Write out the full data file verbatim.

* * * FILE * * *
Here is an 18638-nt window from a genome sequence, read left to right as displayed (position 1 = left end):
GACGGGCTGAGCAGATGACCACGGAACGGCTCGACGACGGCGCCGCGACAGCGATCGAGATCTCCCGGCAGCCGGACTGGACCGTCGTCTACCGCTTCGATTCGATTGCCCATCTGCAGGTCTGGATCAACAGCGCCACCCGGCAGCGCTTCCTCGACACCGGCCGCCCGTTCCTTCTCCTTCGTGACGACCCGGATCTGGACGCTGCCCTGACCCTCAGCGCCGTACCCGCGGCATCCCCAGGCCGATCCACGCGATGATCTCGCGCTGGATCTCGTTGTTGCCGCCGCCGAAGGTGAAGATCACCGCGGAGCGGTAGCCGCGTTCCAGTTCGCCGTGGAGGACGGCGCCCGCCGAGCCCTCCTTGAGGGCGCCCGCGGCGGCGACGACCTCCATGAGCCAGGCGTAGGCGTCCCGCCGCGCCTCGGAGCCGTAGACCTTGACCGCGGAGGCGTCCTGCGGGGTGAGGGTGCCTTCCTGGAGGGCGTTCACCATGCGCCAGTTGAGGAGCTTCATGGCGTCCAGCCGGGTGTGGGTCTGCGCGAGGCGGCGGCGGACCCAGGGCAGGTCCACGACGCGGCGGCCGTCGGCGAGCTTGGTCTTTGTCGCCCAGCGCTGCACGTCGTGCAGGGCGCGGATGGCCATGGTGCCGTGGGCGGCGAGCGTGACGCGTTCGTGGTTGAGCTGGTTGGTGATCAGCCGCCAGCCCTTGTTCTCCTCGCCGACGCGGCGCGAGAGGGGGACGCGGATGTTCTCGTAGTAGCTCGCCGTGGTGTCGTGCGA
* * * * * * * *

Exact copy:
Here is an 18638-nt window from a genome sequence, read left to right as displayed (position 1 = left end):
GACGGGCTGAGCAGATGACCACGGAACGGCTCGACGACGGCGCCGCGACAGCGATCGAGATCTCCCGGCAGCCGGACTGGACCGTCGTCTACCGCTTCGATTCGATTGCCCATCTGCAGGTCTGGATCAACAGCGCCACCCGGCAGCGCTTCCTCGACACCGGCCGCCCGTTCCTTCTCCTTCGTGACGACCCGGATCTGGACGCTGCCCTGACCCTCAGCGCCGTACCCGCGGCATCCCCAGGCCGATCCACGCGATGATCTCGCGCTGGATCTCGTTGTTGCCGCCGCCGAAGGTGAAGATCACCGCGGAGCGGTAGCCGCGTTCCAGTTCGCCGTGGAGGACGGCGCCCGCCGAGCCCTCCTTGAGGGCGCCCGCGGCGGCGACGACCTCCATGAGCCAGGCGTAGGCGTCCCGCCGCGCCTCGGAGCCGTAGACCTTGACCGCGGAGGCGTCCTGCGGGGTGAGGGTGCCTTCCTGGAGGGCGTTCACCATGCGCCAGTTGAGGAGCTTCATGGCGTCCAGCCGGGTGTGGGTCTGCGCGAGGCGGCGGCGGACCCAGGGCAGGTCCACGACGCGGCGGCCGTCGGCGAGCTTGGTCTTTGTCGCCCAGCGCTGCACGTCGTGCAGGGCGCGGATGGCCATGGTGCCGTGGGCGGCGAGCGTGACGCGTTCGTGGTTGAGCTGGTTGGTGATCAGCCGCCAGCCCTTGTTCTCCTCGCCGACGCGGCGCGAGAGGGGGACGCGGATGTTCTCGTAGTAGCTCGCCGTGGTGTCGTGCGA